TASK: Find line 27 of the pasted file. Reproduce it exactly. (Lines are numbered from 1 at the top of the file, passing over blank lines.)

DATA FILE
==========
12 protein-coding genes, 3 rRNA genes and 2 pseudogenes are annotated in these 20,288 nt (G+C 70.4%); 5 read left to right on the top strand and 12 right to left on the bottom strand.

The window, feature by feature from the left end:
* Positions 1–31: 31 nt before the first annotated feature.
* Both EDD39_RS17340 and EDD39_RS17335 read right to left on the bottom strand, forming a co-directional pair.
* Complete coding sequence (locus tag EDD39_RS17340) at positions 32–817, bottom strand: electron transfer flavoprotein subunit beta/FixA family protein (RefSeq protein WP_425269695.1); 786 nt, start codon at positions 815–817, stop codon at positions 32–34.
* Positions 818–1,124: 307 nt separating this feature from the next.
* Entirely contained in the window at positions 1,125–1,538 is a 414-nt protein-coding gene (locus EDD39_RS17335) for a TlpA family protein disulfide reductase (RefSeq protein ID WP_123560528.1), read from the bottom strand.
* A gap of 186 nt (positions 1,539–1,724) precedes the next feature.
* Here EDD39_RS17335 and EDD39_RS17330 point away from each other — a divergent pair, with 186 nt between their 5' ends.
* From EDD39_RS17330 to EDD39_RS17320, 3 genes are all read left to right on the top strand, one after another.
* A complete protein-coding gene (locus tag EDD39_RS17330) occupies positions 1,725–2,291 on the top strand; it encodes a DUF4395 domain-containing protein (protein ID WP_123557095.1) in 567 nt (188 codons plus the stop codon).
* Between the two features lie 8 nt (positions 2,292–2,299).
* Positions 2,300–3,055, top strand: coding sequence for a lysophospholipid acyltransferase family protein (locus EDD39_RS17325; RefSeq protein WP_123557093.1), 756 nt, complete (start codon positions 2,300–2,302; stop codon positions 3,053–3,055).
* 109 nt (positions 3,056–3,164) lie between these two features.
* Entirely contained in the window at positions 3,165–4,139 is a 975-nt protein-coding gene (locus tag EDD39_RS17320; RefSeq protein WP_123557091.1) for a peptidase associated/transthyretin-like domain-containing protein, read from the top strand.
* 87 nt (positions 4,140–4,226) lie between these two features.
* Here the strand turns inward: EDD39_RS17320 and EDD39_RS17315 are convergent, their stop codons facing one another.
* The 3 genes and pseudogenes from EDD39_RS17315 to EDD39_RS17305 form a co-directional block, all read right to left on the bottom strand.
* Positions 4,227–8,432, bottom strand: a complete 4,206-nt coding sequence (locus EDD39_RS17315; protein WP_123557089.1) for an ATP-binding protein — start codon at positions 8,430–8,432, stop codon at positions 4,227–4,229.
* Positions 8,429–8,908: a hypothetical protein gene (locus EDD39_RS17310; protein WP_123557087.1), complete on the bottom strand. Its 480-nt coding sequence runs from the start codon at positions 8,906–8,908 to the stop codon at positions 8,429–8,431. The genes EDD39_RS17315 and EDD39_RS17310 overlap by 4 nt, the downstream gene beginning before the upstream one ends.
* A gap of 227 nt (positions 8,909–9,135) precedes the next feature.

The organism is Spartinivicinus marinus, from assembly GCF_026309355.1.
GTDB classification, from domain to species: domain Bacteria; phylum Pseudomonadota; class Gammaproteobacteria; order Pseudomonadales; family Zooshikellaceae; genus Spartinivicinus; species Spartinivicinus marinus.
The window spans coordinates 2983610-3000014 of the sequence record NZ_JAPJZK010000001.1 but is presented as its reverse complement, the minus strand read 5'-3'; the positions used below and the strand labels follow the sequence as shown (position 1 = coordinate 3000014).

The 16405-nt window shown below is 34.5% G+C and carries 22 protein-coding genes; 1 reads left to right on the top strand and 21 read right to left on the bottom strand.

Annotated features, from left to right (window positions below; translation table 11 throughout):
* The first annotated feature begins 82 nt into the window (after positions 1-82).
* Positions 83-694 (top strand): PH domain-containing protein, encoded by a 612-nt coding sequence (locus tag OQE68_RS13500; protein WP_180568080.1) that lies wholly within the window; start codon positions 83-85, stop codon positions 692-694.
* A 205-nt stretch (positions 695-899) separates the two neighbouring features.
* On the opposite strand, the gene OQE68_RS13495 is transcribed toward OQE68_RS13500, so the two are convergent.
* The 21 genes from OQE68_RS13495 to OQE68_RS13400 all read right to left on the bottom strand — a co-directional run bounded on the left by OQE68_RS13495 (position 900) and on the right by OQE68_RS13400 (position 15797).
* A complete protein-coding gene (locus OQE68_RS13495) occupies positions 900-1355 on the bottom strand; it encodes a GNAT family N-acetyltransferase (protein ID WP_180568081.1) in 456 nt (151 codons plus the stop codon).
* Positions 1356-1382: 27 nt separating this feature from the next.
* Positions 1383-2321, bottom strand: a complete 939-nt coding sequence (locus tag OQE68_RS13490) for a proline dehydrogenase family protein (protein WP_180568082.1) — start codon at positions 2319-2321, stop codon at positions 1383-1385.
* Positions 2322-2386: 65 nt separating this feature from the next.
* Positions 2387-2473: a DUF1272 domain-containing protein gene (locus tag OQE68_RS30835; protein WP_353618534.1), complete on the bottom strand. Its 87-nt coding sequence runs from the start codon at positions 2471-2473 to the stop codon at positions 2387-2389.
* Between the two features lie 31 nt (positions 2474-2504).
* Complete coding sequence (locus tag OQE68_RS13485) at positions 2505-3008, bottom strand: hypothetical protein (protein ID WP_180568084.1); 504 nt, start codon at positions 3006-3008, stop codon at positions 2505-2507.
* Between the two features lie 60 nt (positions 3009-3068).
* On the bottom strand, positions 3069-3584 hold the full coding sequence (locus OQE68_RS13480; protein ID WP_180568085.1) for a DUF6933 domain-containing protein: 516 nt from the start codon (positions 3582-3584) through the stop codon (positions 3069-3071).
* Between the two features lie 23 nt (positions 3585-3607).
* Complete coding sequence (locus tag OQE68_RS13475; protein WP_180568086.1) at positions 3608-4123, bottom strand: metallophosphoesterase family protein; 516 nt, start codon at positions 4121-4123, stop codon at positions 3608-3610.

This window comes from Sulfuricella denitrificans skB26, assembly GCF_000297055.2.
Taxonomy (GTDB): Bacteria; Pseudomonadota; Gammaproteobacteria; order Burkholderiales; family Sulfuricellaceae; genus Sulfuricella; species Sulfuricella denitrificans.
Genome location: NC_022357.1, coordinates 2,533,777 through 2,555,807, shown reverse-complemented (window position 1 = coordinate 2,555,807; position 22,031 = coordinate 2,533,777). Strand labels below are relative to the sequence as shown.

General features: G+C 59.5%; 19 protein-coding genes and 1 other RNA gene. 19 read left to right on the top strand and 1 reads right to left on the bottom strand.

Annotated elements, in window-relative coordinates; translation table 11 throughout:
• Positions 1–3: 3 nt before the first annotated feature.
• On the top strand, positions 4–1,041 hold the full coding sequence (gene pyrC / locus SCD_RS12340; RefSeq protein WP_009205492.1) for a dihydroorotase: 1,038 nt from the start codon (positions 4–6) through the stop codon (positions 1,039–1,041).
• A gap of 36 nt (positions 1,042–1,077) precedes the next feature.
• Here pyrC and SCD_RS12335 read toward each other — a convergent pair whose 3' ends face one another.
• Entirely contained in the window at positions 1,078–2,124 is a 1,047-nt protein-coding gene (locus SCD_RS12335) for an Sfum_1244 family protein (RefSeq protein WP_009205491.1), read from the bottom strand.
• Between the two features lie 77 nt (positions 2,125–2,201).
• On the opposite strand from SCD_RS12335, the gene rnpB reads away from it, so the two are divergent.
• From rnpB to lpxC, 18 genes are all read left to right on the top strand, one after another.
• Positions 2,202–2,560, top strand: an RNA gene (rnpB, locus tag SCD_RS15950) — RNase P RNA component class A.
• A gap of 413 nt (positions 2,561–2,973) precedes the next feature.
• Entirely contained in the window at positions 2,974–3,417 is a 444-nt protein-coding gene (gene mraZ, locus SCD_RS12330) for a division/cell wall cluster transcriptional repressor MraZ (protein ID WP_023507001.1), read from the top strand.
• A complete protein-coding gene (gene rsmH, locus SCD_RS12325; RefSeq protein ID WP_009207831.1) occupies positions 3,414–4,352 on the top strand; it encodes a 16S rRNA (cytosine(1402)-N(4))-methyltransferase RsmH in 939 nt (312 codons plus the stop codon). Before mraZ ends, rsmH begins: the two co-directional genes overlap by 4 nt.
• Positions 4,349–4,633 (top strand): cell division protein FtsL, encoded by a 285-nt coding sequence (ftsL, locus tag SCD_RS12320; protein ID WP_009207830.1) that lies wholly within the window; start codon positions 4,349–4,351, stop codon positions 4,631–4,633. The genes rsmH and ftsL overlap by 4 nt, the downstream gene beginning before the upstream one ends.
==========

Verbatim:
* The first annotated feature begins 82 nt into the window (after positions 1-82).